If not quite as sharp as it could be, “Big Trouble” is still a sharp, funny movie. Based on the book by Pulitzer Prize-winning humorist Dave Berry, it has a terrific cast getting caught up in delicious comic chaos seasoned with a couple of howlingly funny wisecracks.
Tim Allen plays Eliot Arnold, a once-successful columnist reduced to writing ad copy after an altercation wiith his boss. He is held in contempt by his teen-age son Matt (Ben Foster), who is on a quest to “kill” a pretty classmate named Jenny (Zooey Deschanel) by squirting her with a water gun, part of a tag-like contest.
Meanwhile, Arthur (Stanley Tucci), Jenny’s stepfather, is the target of a less benign hitman. It seems that Arthur, a bag man for some bad guys, diverted some of what was in the bag into his own bank account. A couple of cops (Jeaneanne Garofolo and Patrick Warburton), a Frito-loving, tree-sitting, strong but sweet guy with a Jesus hairdo (Jason Lee), some Russians who deal weapons from the back room of a dingy bar, a nuclear device that looks like a garbage disposal, a remarkable number of televisions with their screens shot out, and a flock of goats all manage to play a part before things get resolved.
The translation of book to screen is uneven, primarily because the story is all situation and no character. Even with exceptionally strong personalities in the roles and a director with a refreshing combination of a laid-back tone and a brisk pace, the film still asks too much of the audience by wanting us to care about characters we hardly know.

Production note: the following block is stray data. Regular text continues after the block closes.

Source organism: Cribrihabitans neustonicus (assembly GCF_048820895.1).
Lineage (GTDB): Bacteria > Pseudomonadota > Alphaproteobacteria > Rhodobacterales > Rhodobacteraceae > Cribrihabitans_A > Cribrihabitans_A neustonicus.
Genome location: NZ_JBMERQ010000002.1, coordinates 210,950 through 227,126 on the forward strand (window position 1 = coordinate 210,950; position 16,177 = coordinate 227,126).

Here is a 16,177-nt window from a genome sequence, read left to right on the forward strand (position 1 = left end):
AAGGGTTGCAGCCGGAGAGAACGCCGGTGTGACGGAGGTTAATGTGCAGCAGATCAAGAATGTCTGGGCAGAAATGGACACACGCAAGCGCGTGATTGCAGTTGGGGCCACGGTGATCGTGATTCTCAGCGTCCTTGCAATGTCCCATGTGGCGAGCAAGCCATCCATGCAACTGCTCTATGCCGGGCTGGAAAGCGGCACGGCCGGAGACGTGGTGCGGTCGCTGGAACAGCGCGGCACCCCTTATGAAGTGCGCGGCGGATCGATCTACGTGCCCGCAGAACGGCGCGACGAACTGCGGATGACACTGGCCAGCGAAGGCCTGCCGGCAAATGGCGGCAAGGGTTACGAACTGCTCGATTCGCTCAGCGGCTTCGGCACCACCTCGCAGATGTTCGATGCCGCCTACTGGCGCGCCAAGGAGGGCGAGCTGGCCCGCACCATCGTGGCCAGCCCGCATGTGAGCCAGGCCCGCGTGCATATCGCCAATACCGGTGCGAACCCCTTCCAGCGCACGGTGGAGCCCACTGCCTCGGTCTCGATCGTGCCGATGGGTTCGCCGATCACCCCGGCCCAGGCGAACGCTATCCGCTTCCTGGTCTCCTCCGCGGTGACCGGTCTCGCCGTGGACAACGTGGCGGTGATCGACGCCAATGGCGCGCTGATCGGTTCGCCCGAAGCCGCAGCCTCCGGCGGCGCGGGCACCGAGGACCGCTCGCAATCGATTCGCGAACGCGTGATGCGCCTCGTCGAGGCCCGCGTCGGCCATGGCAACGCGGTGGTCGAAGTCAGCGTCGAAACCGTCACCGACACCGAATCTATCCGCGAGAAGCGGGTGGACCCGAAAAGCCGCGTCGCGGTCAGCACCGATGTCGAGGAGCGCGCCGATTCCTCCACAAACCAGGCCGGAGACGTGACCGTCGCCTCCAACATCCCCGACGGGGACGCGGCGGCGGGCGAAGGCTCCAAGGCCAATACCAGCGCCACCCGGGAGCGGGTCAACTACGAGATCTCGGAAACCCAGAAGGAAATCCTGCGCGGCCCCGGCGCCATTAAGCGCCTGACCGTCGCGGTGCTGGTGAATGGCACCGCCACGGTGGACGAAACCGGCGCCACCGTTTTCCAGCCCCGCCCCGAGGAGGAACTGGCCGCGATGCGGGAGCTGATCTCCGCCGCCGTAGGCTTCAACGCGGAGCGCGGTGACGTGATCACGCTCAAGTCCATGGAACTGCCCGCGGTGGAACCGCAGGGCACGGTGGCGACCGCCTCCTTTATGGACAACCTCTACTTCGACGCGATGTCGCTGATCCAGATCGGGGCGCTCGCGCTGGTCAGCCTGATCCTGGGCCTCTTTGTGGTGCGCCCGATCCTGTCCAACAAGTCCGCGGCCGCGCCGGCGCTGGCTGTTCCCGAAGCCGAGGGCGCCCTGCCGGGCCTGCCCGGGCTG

Parents should know that the movie has comic violence (no one badly hurt), including shooting and scuffles. Characters lie, cheat, steal, smoke, drink, and use bad language. There are comic sexual situations (including a foot fetishist) and brief non-sexual nudity. The scenes involving airport security and a bomb on a plane, the reason the movie’s release was delayed after the terrorist attacks, may cause more twinges than laughter. The movie is at the upper end of the PG-13 rating, closer to an R.
Families who see this movie should talk about the relationship between Matt and Eliot and between Jenny and her mother and step-father. They should also talk about the decision faced by the film-makers following September 11. Should they have changed the story, in addition to delaying the release?
Families who enjoy this movie will also enjoy Rat Race.